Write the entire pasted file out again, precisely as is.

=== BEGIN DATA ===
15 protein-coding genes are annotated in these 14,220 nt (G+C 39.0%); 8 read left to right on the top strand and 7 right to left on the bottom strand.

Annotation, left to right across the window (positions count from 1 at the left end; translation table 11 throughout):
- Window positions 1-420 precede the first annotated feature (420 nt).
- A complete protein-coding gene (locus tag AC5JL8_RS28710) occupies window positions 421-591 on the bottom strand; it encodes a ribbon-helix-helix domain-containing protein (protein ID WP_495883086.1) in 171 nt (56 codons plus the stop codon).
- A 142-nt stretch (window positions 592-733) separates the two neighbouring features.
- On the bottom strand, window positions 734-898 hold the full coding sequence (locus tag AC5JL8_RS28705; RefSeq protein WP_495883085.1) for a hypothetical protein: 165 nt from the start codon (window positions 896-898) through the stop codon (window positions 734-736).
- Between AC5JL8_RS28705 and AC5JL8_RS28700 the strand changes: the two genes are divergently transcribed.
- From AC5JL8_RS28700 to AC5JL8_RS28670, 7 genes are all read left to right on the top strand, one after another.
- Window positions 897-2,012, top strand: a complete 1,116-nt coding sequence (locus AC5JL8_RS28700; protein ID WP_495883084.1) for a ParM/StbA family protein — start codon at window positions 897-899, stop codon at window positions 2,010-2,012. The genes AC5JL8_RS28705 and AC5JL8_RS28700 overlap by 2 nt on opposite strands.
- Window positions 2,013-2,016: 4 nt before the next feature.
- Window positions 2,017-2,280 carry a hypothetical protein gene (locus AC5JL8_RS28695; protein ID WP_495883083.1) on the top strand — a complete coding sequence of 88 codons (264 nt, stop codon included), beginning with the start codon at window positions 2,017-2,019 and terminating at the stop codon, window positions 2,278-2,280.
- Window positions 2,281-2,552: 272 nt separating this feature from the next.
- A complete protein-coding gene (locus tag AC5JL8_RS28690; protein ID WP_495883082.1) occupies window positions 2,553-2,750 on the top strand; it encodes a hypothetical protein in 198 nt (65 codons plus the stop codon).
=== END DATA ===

15 protein-coding genes are annotated in these 14,220 nt (G+C 39.0%); 8 read left to right on the top strand and 7 right to left on the bottom strand.

Annotation, left to right across the window (positions count from 1 at the left end; translation table 11 throughout):
- Window positions 1-420 precede the first annotated feature (420 nt).
- A complete protein-coding gene (locus tag AC5JL8_RS28710) occupies window positions 421-591 on the bottom strand; it encodes a ribbon-helix-helix domain-containing protein (protein ID WP_495883086.1) in 171 nt (56 codons plus the stop codon).
- A 142-nt stretch (window positions 592-733) separates the two neighbouring features.
- On the bottom strand, window positions 734-898 hold the full coding sequence (locus tag AC5JL8_RS28705; RefSeq protein WP_495883085.1) for a hypothetical protein: 165 nt from the start codon (window positions 896-898) through the stop codon (window positions 734-736).
- Between AC5JL8_RS28705 and AC5JL8_RS28700 the strand changes: the two genes are divergently transcribed.
- From AC5JL8_RS28700 to AC5JL8_RS28670, 7 genes are all read left to right on the top strand, one after another.
- Window positions 897-2,012, top strand: a complete 1,116-nt coding sequence (locus AC5JL8_RS28700; protein ID WP_495883084.1) for a ParM/StbA family protein — start codon at window positions 897-899, stop codon at window positions 2,010-2,012. The genes AC5JL8_RS28705 and AC5JL8_RS28700 overlap by 2 nt on opposite strands.
- Window positions 2,013-2,016: 4 nt before the next feature.
- Window positions 2,017-2,280 carry a hypothetical protein gene (locus AC5JL8_RS28695; protein ID WP_495883083.1) on the top strand — a complete coding sequence of 88 codons (264 nt, stop codon included), beginning with the start codon at window positions 2,017-2,019 and terminating at the stop codon, window positions 2,278-2,280.
- Window positions 2,281-2,552: 272 nt separating this feature from the next.
- A complete protein-coding gene (locus tag AC5JL8_RS28690; protein ID WP_495883082.1) occupies window positions 2,553-2,750 on the top strand; it encodes a hypothetical protein in 198 nt (65 codons plus the stop codon).